[Review] 'Jackals' is a Bloody and Violent Home Invasion Thriller - Bloody Disgusting
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[Review] ‘Jackals’ is a Bloody and Violent Home Invasion Thriller



Home invasion films are a great subgenre of the horror world, largely due to the fact that the premise is so simple. It’s a basic man-in-the-box plot — characters are confined to one, or mostly one, location and that’s where all the action takes. It’s a very easy idea to set up and pull off. The trick is doing it well and the films that do that rise to the top. When you use this idea for a horror film and make the one location the home of your characters under attack it adds an extra layer of fear. Home is supposed to be a safe place. If you’re vulnerable at home then you’re not really safe anyway and that’s a truly frightening realization to come to. Jackals, the new film from director Kevin Greutert and writer Jared Rivet uses this home invasion idea and throws in a dash of Satanic panic.

Jackals takes place in the 80’s and follows the Powell family — father Andrew (Johnathon Schaech), mother Kathy (Deborah Kara Unger) and son Campbell (Nick Roux) — as they try and reconnect with estranged little brother Justin (Ben Sullivan). Assisting the Powell family in their endeavor is Justin’s girlfriend Samantha (Chelsea Ricketts) and an ex-marine named Jimmy (Stephen Dorff).

The audience doesn’t get the whole backstory on what happened with Justin to cause this falling out, but we know it’s bad. He’s joined a cult, one of the Satanic variety, and things aren’t looking good. In order to pull him away from the cult they kidnap and tie him to a chair in one of the rooms located on the second level of the house. Justin is so far removed from his family and committed to this cult that he doesn’t care about anything. He won’t even give into the pleas of his girlfriend and the crying of his newborn child. The cult is Justin’s new family.

The plan for returning Justin to the person they all remember is through the use of an extreme sort of therapy. That’s where Jimmy comes in. Jimmy specializes in helping un-brainwash those that have been brainwashed by cults. It’s an interesting profession, to say the least, but apparently, Jimmy has had great success with it. Unfortunately, Jimmy hasn’t dealt with a case as bad as Justin’s. Complicating matters is the fact that the cult won’t let go of Justin just as he won’t abandon him. As the family desperately tries to get through to Justin, members of the cult surround the home determined to do whatever they can to save one of their own.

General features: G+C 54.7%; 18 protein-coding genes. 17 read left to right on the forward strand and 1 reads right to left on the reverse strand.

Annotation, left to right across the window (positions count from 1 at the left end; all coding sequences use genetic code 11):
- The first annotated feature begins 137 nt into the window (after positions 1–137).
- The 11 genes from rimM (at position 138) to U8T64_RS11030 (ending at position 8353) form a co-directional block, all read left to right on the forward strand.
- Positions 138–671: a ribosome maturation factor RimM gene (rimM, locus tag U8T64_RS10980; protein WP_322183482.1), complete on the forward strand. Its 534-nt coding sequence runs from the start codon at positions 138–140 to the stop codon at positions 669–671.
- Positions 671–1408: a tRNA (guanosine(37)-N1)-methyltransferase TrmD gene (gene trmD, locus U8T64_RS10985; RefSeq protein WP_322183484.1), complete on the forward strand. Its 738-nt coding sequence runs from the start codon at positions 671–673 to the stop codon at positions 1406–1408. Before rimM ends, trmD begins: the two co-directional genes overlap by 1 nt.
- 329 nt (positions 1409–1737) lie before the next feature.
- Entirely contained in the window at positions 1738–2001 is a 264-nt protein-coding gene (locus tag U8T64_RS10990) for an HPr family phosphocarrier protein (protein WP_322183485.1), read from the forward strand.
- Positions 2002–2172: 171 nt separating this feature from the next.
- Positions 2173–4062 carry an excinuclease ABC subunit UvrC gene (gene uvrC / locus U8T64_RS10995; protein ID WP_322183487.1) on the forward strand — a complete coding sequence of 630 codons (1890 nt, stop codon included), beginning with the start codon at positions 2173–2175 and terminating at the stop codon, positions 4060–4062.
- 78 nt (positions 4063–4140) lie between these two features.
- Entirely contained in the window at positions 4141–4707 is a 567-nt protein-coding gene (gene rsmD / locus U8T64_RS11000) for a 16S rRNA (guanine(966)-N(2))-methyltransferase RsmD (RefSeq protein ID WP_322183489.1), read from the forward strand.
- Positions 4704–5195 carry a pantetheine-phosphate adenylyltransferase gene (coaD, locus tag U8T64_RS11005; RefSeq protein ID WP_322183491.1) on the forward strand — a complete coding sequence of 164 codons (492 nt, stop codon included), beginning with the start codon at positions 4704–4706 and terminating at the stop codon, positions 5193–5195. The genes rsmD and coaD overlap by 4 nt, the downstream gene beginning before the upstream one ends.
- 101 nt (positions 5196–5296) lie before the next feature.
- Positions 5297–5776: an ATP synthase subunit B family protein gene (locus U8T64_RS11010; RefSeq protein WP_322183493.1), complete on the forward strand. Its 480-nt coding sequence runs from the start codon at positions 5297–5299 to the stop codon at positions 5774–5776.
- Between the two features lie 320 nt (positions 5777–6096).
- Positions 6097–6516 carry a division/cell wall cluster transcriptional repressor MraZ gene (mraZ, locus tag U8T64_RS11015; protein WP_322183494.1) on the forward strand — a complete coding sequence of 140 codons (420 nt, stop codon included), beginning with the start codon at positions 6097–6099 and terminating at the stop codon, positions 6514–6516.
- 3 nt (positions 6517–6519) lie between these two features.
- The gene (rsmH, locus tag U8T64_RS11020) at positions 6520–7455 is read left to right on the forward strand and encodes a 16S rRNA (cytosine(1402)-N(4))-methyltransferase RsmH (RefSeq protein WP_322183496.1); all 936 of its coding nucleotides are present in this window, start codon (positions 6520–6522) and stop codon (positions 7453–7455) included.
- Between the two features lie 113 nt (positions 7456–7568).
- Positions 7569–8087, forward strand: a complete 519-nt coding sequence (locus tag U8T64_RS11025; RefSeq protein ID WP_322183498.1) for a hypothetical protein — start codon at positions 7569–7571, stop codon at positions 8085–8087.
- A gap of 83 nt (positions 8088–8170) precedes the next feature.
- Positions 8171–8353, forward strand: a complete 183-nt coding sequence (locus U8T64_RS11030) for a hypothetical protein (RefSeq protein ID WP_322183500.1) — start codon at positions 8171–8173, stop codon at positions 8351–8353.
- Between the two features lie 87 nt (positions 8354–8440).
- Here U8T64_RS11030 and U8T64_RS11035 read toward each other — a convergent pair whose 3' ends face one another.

Every now and then I see a movie like this that just hooks me right off the bat. And I don’t mean that Jackals simply pulled me in and held my attention. This movie had me on edge right from the jump. I was panicked and worried that something terrible was going to happen because I knew for certain that something terrible would happen. And you know what happened? Terrible things! And trying to brace myself for it did no good. I was jumpy and freaked out the whole time because Jackals does a wonderful job creating suspense and tension.

Home invasion thrillers with a slasher mentality aren’t anything new. Strangers, Ils and You’re Next immediately come to mind. Jackals operates in the same space as those films but the attackers have a different purpose and that’s what makes it work despite it being similar to recent films. And I’m not saying Jackals is better than any of those three films, but rather pointing out that this is cut from the same cloth.

Adding to the tension Andy suspense is the fact that the intruders aren’t the only conflict present. Inside the house, the family has their own issues that slowly begin to rise to the surface. As the film approaches the climax the audience is presented with layers of different conflicts all waiting to explode at once.

And of course, the film is violent and bloody, which we all want in a slasher. The final scene is incredibly brutal. It’s one of those moments that I want to watch but can’t help but look away just a tad.

Jackals gets all my recommendations. This checks all my required boxes for a good home invasion thriller. It’s suspenseful, creepy, scary, and bloody. What more do you need?

Chris Coffel is originally from Phoenix, AZ and now resides in Portland, OR. He’s written a number of unproduced screenplays that he swears are decent. He likes the Phoenix Suns, Paul Simon and 'The 'Burbs.' On and cats, he also likes cats.